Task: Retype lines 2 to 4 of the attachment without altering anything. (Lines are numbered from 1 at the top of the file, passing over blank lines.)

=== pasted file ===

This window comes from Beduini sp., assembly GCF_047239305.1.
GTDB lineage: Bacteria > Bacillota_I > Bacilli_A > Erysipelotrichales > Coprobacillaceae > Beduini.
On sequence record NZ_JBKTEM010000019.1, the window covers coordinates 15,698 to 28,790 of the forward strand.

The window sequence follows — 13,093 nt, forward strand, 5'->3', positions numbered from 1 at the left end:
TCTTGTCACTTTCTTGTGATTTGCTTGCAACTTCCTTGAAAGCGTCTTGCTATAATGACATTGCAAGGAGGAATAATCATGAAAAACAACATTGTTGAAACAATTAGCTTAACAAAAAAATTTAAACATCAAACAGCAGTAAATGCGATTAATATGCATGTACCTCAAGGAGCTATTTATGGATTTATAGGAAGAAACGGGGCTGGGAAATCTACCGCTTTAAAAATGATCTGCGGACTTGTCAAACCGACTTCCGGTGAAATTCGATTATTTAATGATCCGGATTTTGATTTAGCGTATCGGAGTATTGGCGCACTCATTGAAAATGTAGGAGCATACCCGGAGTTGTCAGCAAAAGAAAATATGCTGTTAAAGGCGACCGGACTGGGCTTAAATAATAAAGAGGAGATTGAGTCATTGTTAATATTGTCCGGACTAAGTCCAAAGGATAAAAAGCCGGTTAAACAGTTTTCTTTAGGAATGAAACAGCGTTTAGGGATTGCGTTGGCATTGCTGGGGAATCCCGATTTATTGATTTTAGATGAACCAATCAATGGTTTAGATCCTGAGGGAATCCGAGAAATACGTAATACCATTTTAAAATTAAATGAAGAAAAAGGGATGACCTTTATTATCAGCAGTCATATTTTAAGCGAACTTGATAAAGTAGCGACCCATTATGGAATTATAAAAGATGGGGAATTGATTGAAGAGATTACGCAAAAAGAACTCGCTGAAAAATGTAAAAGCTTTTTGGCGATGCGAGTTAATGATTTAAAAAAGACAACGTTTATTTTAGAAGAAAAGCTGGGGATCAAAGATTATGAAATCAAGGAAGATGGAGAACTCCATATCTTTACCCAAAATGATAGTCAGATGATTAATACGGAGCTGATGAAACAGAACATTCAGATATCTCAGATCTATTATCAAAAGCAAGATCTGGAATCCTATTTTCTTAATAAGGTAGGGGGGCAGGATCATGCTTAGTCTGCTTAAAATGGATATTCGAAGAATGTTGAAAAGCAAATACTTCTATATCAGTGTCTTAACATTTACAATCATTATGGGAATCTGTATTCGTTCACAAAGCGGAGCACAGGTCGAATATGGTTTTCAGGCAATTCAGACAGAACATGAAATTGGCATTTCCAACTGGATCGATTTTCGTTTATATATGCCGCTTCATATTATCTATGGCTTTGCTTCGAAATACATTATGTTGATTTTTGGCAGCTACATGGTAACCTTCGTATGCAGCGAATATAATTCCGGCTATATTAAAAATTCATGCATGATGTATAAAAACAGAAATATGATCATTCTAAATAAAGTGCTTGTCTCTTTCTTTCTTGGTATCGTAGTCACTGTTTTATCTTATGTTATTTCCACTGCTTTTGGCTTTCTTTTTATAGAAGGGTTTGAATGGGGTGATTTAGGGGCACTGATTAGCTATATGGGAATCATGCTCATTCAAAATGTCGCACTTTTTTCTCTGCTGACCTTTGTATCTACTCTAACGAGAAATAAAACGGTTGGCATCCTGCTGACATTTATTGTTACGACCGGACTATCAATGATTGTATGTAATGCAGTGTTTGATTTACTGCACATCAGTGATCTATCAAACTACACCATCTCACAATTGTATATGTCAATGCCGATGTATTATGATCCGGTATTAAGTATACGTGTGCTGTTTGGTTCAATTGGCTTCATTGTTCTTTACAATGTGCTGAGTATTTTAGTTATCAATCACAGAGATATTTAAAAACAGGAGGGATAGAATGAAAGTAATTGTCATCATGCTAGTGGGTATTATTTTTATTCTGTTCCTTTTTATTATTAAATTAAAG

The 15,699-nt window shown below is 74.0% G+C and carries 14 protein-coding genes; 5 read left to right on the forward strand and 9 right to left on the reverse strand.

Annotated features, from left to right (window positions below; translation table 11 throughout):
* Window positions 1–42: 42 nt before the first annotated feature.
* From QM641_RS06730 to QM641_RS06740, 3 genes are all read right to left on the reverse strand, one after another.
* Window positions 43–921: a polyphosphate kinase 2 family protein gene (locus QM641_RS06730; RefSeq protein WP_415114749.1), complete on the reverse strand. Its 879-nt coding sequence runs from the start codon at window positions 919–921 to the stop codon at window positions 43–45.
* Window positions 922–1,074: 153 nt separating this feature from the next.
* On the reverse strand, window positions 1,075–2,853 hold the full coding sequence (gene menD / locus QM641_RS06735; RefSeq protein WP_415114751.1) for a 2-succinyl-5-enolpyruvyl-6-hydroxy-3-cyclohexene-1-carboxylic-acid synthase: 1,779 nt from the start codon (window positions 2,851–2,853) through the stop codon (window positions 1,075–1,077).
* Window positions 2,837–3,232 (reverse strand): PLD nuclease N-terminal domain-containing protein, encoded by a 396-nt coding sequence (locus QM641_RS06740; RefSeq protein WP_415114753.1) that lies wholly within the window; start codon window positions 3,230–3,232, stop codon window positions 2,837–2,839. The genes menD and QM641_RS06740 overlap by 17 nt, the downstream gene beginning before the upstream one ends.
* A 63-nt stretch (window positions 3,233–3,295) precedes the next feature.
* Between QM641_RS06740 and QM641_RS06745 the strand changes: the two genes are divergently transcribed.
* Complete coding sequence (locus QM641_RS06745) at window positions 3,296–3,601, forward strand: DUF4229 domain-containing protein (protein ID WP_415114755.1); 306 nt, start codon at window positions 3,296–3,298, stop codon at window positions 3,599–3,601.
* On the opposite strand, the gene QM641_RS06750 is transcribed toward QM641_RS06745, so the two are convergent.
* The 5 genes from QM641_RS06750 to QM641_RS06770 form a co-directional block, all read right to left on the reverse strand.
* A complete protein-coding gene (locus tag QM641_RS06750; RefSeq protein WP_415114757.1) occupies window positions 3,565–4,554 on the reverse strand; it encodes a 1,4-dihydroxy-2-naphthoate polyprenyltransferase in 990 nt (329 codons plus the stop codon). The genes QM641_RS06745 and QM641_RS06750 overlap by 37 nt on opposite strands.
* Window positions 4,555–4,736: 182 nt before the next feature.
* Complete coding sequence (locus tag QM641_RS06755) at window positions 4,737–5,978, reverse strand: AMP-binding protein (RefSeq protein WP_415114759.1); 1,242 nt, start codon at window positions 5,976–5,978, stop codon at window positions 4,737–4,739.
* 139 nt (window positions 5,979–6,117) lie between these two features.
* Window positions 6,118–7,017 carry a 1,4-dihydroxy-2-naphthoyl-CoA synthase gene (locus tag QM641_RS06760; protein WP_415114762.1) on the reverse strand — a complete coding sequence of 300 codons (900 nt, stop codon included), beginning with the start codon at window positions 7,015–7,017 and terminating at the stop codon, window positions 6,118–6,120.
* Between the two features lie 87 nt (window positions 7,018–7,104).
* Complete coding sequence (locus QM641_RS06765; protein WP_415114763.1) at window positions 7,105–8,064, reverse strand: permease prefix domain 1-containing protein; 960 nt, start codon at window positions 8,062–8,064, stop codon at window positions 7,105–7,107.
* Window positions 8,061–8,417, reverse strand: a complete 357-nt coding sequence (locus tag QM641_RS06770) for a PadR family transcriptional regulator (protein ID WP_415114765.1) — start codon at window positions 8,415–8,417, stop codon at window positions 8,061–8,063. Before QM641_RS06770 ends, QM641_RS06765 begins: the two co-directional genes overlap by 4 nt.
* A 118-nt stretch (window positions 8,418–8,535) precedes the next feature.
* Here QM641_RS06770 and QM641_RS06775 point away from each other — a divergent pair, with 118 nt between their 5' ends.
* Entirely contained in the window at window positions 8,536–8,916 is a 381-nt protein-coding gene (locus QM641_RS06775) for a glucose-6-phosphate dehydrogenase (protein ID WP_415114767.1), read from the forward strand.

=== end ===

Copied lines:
GTDB lineage: Bacteria > Bacillota_I > Bacilli_A > Erysipelotrichales > Coprobacillaceae > Beduini.
On sequence record NZ_JBKTEM010000019.1, the window covers coordinates 15,698 to 28,790 of the forward strand.

The window sequence follows — 13,093 nt, forward strand, 5'->3', positions numbered from 1 at the left end: